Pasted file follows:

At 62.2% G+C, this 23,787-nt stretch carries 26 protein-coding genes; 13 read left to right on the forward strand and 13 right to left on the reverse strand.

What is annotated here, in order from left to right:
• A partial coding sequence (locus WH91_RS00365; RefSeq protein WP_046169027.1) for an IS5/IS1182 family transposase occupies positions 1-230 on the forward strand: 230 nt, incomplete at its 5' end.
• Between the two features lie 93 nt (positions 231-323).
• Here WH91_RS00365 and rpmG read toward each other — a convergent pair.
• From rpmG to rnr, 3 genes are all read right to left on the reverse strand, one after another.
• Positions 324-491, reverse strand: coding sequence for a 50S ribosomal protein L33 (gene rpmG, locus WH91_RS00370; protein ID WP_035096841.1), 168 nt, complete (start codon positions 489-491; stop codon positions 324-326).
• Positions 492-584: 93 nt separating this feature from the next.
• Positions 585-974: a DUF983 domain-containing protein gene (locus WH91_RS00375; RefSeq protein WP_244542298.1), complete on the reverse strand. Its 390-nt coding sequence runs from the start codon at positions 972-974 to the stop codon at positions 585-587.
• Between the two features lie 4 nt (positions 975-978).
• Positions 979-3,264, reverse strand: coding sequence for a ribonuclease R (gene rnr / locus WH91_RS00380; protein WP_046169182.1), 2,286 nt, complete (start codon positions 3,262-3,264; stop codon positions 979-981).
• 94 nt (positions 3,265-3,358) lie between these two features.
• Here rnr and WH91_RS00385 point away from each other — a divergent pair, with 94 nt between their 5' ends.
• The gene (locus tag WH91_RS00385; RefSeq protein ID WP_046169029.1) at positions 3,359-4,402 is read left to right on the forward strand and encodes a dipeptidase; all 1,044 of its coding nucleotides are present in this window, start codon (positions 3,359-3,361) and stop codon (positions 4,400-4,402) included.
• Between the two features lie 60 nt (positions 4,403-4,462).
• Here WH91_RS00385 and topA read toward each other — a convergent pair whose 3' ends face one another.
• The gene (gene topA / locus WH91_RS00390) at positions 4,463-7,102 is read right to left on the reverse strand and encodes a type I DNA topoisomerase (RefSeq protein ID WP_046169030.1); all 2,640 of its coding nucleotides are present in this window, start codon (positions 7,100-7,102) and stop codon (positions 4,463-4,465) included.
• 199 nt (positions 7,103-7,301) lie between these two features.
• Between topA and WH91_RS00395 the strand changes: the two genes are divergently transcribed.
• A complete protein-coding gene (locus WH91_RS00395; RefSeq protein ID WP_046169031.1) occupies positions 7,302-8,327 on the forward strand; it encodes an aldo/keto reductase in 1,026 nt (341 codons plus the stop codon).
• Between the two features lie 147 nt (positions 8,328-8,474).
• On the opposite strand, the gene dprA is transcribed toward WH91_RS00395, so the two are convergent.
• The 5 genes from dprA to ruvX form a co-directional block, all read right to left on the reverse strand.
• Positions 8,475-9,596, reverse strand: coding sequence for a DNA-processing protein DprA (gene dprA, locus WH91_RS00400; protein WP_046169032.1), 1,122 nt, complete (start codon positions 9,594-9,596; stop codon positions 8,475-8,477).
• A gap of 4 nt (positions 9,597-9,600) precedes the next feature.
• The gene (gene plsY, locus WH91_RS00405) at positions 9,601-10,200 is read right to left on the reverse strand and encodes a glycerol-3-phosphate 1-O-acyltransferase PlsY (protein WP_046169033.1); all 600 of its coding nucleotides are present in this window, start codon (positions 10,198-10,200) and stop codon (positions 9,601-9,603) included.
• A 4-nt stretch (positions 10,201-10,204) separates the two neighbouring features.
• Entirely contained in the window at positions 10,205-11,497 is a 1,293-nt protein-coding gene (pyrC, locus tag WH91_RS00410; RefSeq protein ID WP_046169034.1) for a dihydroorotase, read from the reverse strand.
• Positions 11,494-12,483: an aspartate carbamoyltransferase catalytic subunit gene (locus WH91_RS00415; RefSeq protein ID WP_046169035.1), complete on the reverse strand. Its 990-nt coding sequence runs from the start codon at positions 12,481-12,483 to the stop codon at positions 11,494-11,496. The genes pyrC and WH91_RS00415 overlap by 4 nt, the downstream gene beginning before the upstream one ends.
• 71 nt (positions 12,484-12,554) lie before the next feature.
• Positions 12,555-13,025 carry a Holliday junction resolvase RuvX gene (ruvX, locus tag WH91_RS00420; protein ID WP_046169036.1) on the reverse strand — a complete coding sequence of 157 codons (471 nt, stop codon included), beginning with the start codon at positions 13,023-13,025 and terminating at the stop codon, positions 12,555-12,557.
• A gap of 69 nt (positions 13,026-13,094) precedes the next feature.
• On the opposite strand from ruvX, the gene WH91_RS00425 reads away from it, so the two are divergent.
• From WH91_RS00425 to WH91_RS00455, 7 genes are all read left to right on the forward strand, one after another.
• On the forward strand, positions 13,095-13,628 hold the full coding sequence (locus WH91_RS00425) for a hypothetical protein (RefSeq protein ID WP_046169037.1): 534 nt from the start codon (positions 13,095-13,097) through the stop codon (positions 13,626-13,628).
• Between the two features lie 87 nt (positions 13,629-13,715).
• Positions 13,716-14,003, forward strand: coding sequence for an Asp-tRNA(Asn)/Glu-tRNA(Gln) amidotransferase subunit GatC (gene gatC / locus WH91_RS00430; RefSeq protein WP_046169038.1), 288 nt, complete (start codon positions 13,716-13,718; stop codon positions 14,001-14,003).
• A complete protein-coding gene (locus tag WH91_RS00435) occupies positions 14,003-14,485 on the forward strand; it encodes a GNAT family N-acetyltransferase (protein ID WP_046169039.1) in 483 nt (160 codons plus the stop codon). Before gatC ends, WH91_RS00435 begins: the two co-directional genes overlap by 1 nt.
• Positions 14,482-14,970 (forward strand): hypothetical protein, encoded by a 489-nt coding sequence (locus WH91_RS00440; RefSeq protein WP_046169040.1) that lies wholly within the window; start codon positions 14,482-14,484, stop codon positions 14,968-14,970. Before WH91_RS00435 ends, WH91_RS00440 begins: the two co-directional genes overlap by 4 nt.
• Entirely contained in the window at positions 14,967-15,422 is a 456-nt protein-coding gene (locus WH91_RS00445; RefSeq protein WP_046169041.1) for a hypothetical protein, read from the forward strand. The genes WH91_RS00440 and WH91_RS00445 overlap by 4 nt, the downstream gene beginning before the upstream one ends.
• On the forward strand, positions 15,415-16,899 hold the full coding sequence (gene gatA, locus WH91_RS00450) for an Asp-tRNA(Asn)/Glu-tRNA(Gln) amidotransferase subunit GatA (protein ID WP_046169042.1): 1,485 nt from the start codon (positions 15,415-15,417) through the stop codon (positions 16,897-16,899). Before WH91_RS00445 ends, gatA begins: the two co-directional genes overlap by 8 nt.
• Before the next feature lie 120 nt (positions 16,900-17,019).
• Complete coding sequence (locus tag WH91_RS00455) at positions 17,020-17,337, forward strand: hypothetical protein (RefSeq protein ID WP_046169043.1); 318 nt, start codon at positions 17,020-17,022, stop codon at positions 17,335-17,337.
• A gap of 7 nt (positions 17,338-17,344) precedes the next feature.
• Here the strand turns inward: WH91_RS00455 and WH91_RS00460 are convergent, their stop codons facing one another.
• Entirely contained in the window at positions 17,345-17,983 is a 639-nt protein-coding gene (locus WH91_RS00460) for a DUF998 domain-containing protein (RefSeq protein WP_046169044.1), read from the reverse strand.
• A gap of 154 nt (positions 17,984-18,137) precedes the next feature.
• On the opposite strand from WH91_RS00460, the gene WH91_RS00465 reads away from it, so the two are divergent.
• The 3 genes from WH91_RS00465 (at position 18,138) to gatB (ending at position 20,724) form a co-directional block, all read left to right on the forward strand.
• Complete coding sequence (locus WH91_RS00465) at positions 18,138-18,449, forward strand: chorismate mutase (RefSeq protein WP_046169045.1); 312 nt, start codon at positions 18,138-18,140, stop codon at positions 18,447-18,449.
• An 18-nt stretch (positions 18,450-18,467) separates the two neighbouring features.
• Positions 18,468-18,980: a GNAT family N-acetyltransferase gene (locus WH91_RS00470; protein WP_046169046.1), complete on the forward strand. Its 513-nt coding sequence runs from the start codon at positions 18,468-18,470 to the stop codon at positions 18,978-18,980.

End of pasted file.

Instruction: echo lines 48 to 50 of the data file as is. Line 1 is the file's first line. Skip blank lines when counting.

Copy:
• On the opposite strand from WH91_RS00460, the gene WH91_RS00465 reads away from it, so the two are divergent.
• The 3 genes from WH91_RS00465 (at position 18,138) to gatB (ending at position 20,724) form a co-directional block, all read left to right on the forward strand.
• Complete coding sequence (locus WH91_RS00465) at positions 18,138-18,449, forward strand: chorismate mutase (RefSeq protein WP_046169045.1); 312 nt, start codon at positions 18,138-18,140, stop codon at positions 18,447-18,449.